For the last 30 years the roughly 2 dozen Indian restaurants situatied on East 6th Street in the heart of the East vilage have been vying for control of cusomters’ business. After the success of previous Indian restaurants in the area, current owners claimed to have followed example and set up shop in hopes of emulating them.
The Taj Restaurant, opened in 1985, is one of eight Indian restaurants on the street. The owner is Nurun Khan, originally from Bangladesh, whomoved to the country in the 1990s. She said when she first arrived that 6th street was “known as THE Indian food street”.
When asked if having so many competitors nearby was bad for business Mrs. Khan smiled, sipped her mango lassi and said, “There are millions of people coming in and out of New York everyday, I don’t think this street is enough!”
Abdul Ihashim, who works at the Taj Mahal Restaurant, does not echo Mrs. Khan’s sentiments. Ruefully glancing over the empty restaurant he said this street once cantered to visitors from “all over the Tri-State area”. Now with the Indian cuisine becoming popular in New York, and more and more restaurants opening every year business was not as good.
Many customers claimed to have not thought about going to any one particular restaurant, but just walked into whichever they fancied. Varun Dubey, a student on break from Ohio, said, “I walked in [Taj Mahal] because I liked the sign. I didn’t think about whether I wanted to go to this one, or that one [next door].”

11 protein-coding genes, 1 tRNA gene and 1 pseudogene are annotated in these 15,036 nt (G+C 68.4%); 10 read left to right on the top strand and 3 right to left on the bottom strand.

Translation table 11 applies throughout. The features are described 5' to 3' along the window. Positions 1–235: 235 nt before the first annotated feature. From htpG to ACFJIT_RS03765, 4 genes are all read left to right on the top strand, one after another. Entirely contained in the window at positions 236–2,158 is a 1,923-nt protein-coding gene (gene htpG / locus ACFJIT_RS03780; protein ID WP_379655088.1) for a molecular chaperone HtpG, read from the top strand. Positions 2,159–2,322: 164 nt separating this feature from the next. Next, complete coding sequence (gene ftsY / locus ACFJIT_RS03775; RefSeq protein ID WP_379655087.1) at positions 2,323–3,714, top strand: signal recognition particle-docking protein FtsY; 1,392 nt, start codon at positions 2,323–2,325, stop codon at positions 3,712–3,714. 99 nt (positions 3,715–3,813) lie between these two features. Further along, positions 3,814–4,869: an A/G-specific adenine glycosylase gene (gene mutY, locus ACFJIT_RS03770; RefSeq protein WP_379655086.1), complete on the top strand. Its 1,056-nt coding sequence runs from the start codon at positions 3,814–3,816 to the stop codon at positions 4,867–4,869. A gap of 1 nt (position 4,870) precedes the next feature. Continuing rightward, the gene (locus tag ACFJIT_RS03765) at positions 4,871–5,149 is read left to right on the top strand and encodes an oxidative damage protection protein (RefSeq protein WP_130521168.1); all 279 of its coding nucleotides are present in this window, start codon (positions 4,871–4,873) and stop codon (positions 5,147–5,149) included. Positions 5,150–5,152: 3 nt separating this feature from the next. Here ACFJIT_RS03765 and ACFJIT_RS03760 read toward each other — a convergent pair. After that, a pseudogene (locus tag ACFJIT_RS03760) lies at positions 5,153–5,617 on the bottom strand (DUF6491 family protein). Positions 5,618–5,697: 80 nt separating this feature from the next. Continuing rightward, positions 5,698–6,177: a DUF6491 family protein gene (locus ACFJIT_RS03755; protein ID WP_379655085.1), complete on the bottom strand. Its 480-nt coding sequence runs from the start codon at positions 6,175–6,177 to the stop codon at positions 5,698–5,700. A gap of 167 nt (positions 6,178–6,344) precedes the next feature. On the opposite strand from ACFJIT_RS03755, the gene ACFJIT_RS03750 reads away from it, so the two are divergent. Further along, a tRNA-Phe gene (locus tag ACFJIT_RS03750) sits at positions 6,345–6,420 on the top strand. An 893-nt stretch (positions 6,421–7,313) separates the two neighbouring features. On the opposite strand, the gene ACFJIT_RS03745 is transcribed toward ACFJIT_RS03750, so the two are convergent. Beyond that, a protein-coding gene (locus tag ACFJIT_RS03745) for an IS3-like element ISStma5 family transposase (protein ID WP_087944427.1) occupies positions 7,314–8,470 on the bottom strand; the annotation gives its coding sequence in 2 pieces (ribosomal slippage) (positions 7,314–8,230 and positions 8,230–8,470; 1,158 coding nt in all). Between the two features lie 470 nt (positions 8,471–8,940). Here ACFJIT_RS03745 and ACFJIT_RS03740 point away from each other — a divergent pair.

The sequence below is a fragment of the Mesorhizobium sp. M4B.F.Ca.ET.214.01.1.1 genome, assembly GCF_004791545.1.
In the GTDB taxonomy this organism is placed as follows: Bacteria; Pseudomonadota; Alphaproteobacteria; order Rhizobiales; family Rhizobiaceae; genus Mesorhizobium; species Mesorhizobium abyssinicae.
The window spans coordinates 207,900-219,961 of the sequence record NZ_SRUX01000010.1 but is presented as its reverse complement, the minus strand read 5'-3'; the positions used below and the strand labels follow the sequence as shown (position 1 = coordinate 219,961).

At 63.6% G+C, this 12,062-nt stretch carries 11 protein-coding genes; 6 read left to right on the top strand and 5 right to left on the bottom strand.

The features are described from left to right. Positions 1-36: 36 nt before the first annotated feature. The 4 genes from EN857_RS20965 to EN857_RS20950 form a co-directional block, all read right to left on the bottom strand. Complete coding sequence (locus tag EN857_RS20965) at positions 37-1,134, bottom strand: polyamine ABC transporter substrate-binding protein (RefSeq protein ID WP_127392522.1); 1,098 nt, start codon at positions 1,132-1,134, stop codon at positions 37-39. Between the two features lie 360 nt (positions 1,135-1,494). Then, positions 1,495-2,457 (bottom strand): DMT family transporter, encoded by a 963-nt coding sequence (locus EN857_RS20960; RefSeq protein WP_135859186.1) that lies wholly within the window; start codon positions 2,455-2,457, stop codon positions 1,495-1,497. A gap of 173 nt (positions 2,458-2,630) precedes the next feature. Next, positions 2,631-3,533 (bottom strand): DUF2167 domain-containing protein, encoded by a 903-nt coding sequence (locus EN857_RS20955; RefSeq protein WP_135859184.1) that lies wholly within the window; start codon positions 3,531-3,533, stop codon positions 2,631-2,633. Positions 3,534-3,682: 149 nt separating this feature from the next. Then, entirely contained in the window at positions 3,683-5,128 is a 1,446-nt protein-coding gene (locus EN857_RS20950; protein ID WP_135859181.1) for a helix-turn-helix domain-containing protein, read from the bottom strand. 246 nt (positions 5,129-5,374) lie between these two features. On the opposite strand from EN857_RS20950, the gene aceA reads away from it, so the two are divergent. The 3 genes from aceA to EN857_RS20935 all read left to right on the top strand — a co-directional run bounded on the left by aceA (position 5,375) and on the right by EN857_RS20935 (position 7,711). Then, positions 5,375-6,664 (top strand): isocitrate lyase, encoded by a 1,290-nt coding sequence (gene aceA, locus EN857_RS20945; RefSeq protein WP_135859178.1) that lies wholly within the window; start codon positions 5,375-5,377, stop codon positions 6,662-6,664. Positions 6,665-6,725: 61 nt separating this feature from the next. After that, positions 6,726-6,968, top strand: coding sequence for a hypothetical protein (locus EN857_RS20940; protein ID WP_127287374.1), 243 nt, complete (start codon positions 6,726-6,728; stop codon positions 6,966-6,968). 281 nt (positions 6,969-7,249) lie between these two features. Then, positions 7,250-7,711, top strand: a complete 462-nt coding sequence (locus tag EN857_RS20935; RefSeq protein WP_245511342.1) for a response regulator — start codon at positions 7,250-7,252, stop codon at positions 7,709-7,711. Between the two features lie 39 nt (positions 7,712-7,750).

Each restaurant owner seemed to know of two previously existing Indian restaurants- Shah Bagh and Anar Bagh. These restaurants were the first to be opened on 6th street, and paved the way for existing establishments. Mitali East, opened in 1973, is the oldest existing restaurant still on the street. Abdul Moyeed, who works the tables at Mitali, claims after the success of the first two restaurants, “more and more of us [Bangladeshis]” followed their example.
According to a report on the city website, from 1980-1990 there was a 4.4 percent increase in population in the area. It was within time frame when most of the existing restaurants on 6th street opened, with an influx of Bangladeshi immigrants looking for work.
This pattern of following fellow countrymen to set up shop, and form a community of sorts, has manifested itself all over New York. Chinatown and Little Italy are but larger models of 6th street. The doorman at the Taj Mahal said most of the owners were from the same area in Bangladesh, and never directly competed with or confronted each other.
“They do not fight each other”, he said, with a gap-toothed smile. “We are from the same place. We are friends. ”